Where gaps for drainage are provided in the face of the cladding (such as across a window head), a deflection device must be used to ensure that water draining down the building surface does not enter through the gap. In these situations, a building component may be required to do more than one job – a head flashing to a window in a drained and vented cavity cladding protects the junction between the window and the cladding from water penetration by acting as a deflection device but also allows water to drain out over it from within the cavity as a drainage device.
Historically, it has been common for every gap in the exterior of a building to be covered or sealed, but modern design and construction incorporates protected gaps in the cladding to facilitate drainage and air circulation, and these are an important component in the weathertight performance of the building.
Wall assemblies dry as a result of air movement through and behind the cladding systems. The amount of drying that does occur depends on:
- the cladding type, for example, more drying can occur where a cladding is considered air permeable, like weatherboards
- how the cladding is installed – is it over a cavity (which significantly increases the amount of ventilation behind the cladding and therefore drying) or is it direct-fixed?
How much ventilation and therefore drying that occurs is also influenced by:
- air temperature and pressure differences
- the absorbency of the back of the cladding – a non-absorbent cladding will dry more quickly than an absorbent one because water that gets behind the cladding will drain more effectively down the back of it if it is non-absorbent.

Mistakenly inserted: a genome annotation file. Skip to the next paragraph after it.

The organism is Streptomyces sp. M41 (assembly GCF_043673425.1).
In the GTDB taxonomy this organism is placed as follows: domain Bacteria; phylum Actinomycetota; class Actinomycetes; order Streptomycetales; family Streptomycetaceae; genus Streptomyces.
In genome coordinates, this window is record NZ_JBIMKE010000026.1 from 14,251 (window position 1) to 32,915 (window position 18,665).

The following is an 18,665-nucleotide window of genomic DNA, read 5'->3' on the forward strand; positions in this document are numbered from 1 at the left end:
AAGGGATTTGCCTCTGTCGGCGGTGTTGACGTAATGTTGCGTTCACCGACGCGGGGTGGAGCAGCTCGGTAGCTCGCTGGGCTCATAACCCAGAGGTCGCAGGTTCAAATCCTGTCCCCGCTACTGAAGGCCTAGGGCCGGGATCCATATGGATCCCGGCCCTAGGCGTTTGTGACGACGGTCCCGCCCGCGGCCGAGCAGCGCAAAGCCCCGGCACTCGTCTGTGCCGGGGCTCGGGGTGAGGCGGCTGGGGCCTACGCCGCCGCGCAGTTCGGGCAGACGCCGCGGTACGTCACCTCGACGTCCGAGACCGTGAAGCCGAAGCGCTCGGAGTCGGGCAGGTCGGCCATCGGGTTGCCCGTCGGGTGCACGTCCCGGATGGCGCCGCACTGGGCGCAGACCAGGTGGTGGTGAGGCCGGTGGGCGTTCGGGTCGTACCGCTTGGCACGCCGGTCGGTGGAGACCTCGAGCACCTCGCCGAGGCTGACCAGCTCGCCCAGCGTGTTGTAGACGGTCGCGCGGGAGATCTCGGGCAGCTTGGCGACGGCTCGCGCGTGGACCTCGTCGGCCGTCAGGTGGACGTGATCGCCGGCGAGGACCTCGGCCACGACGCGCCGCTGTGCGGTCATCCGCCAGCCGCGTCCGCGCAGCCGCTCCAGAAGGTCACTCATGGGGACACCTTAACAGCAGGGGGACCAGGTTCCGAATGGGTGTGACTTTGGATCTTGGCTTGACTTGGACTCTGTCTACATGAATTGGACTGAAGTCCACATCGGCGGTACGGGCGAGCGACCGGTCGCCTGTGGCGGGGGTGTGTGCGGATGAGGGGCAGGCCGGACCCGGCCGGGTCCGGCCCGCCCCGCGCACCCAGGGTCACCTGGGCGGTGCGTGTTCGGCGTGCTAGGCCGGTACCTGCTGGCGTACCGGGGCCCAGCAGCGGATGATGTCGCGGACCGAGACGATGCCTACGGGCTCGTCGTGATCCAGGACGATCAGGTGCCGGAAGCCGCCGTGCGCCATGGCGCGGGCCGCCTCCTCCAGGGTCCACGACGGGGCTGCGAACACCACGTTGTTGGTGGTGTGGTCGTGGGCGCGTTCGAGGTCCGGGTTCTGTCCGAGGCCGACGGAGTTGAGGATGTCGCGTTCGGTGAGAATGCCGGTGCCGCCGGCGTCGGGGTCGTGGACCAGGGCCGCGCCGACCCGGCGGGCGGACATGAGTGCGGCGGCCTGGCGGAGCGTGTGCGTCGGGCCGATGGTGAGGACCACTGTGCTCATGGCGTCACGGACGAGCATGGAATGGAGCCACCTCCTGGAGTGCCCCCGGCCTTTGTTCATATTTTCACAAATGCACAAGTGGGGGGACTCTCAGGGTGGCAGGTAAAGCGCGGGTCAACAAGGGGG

The amount of drying that will occur behind a cladding can be calculated using the BRANZ WALLDRY-NZ tool (www.branz.co.nz/walldry), which is based on BRANZ research that has shown that commonly used cavity construction as outlined in E2/AS1 provides sufficient ventilation to provide more than adequate drying.
All components of a cladding and wall assembly must meet the durability requirements of the Building Code.
Claddings like brick veneer are very durable in their basic form, while other cladding types may need an exterior finish to make them durable and weathertight. For example, EIFS cladding is made up of a non-durable extruded polystyrene substrate that will deteriorate if it remains wet. It would also transfer moisture to the timber frame, which would decay if kept wet. These systems rely on the face seal exterior paint or texture coating to keep water out and to be durable and weathertight.
Other components in the assembly have varying levels of durability. Treated timber framing will be durable if it remains dry, but it may rot if it is kept wet for long periods of time. Kraft-based wall underlays are durable but will deteriorate if they are kept wet, while synthetic-based wall underlays will have greater durability.
In approaching weathertightness design, the ideal is to achieve all 4 Ds. BRANZ WALLDRY-NZ is the only tool that copes with the task of drying numerically.
An example of a D being strengthened is to add eaves to a building, which increases deflection and reduces the demands on drying and drainage.
Updated: 20 February 2017